Last week I had the chance to embark on the quintessential American “family vacation.” We did what so many New Yorkers do this time of year and set out for the warmth of Orlando Florida. Aside from taking the kids to various Disney parks we set aside some time for relaxation. While taking my kids to the hotel swimming pool I met a very nice father of two from England. We made some polite remarks, I had a book with me so I have to admit I was hoping he didn’t want to have a lengthy discussion, but I could tell he did.

My new British friend inquired if I knew what time “shuttle service” at the hotel ended. I informed him that I wasn’t sure. He went on to explain that he comes to Orlando every other year with his family; however, this is the first time he has stayed outside of the very pricey “Disney Resorts.” Out of curiosity I asked him what he does for a living and he explained he is a public school teacher and that his wife is a “stay at home Mom.”

As he returned to his hotel room with his children and we exchanged friendly formalities to end the conversation I was struck that this simple civil servant can afford this luxury that so few Americans can (for the record we saved up our money for awhile to be able to afford our trip). I wondered how he can afford to regularly take his family to, what I heard one Mother of three staying in our hotel refer to as “the most expensive vacation destination on earth”?

I started to notice while conducting a very unscientific personal survey, the amount of people from Europe who were on their family vacations in Orlando. It made me think of a scene in the Michael Moore film “Where to invade next?” in which he talks with an Italian couple. The husband is employed as a police office and his wife works in a department store. However, the couple comes to America on vacation at least once a year. In the film they were planning on spending a week in Boston. While as a diehard Yankee fan I have no explicit desire to visit Boston I did think that its astonishing how an American like myself has probably seen less of his country than an average European citizen.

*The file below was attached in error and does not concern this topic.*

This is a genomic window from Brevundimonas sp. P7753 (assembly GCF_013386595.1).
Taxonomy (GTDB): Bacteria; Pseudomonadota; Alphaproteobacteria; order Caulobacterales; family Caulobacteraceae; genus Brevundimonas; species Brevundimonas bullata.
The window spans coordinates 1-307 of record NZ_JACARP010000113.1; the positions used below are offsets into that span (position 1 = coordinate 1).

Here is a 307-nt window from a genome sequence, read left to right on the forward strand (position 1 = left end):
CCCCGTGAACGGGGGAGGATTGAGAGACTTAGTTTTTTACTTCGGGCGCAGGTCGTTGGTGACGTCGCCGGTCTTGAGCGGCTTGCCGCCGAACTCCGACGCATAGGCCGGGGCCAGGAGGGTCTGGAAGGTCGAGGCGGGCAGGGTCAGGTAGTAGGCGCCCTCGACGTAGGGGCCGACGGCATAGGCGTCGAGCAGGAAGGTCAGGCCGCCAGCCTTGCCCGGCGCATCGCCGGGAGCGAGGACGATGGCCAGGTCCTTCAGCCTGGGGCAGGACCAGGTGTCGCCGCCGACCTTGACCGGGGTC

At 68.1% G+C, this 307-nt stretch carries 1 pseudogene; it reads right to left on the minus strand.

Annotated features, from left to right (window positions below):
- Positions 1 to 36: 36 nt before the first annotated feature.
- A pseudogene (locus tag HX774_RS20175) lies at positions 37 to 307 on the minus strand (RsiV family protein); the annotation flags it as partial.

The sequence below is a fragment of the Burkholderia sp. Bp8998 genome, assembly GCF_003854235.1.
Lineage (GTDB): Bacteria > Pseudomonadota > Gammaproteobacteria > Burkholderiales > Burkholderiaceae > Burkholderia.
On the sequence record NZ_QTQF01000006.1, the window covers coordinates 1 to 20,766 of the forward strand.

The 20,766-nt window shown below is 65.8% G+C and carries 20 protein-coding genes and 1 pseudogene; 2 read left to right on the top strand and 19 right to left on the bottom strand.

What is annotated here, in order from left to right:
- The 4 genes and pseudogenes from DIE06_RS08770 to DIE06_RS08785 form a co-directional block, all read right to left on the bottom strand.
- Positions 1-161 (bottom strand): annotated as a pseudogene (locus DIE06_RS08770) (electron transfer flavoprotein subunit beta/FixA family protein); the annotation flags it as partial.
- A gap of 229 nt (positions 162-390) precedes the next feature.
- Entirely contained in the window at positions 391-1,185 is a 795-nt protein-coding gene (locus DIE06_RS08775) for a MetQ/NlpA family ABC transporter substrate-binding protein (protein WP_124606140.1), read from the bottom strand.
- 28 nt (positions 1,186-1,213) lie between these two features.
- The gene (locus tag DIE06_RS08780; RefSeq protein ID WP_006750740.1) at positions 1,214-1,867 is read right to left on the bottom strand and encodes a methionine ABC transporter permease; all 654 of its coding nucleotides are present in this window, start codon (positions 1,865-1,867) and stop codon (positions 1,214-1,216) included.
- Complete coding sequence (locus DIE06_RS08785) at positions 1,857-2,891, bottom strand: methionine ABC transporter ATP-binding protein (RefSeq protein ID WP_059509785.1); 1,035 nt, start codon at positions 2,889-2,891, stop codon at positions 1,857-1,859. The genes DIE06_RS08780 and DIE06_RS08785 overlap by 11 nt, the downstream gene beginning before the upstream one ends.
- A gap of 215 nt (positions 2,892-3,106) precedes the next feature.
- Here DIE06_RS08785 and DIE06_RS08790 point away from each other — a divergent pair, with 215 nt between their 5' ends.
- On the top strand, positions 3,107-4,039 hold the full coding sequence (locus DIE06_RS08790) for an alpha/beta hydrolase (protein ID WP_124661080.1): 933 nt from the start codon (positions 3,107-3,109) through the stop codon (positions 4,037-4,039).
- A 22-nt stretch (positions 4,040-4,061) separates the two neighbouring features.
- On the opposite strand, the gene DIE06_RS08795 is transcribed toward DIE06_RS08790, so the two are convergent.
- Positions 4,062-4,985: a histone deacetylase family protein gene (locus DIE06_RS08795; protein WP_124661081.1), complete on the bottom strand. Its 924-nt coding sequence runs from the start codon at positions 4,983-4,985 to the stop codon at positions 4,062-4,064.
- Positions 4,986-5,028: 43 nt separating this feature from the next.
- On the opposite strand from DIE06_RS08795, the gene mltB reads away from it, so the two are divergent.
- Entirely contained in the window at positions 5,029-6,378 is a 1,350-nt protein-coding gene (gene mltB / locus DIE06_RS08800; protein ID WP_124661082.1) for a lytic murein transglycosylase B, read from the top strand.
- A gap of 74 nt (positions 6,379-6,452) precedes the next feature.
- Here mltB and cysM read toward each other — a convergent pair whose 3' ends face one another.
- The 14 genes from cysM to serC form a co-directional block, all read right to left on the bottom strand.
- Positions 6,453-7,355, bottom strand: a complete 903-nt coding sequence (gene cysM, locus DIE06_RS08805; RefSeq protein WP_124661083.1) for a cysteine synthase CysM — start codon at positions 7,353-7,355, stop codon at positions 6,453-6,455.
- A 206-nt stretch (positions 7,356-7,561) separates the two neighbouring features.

Does any of this matter? Well, while reading an article online I came across something that speaks to my social observations. According to Gallup “out of 25 European Union countries only nine have a fifth of their adult population who report attending religious services weekly.” Compare this to the Pew Forum on Religious and Public Life, which has found that as many as “40% of American Adults attend weekly religious services.” Contrast this with Labor Lawyer Thomas Geoghegan who observed on a recent trip to Germany “Unlike the United States, Germany has strict labor laws that prohibit a lot of retail stores and other business from being open on Sundays.” I started to think what happened to the supposedly “Secular state of European Society”?

Titus 1:16 provides an interesting line that speaks too much of what occurs today in American Civil Religion. The scripture reads, “They claim to know God, but by their actions they deny them.” Simple scripture but it speaks a lot to how Americans approach our social reality. In much of the world our high levels of Church attendance, high ranking politicians who are publicly known for their faith, and overwhelming poll numbers that show American’s are “more religious than others” I wonder if Titus is speaking of our country?

After my British friend left I was thinking of the Social Gospel and Martin Luther King jr (it just so happened that the day of our conversation occurred on April 4th the anniversary of America’s leading Christian Pacifists assassination). I started to wonder if we are a nation of people that have “conformed to our world” rather than a nation of Christians who have taken Jesus’s words to heart in becoming “transformed in this world.” I pray that we all become transformed and work to build a heavenly community built on the basis of Social justice and Christian peace.  A nation that works to enhance health family and community life regardless of how this impacts our countries “bottom line.”







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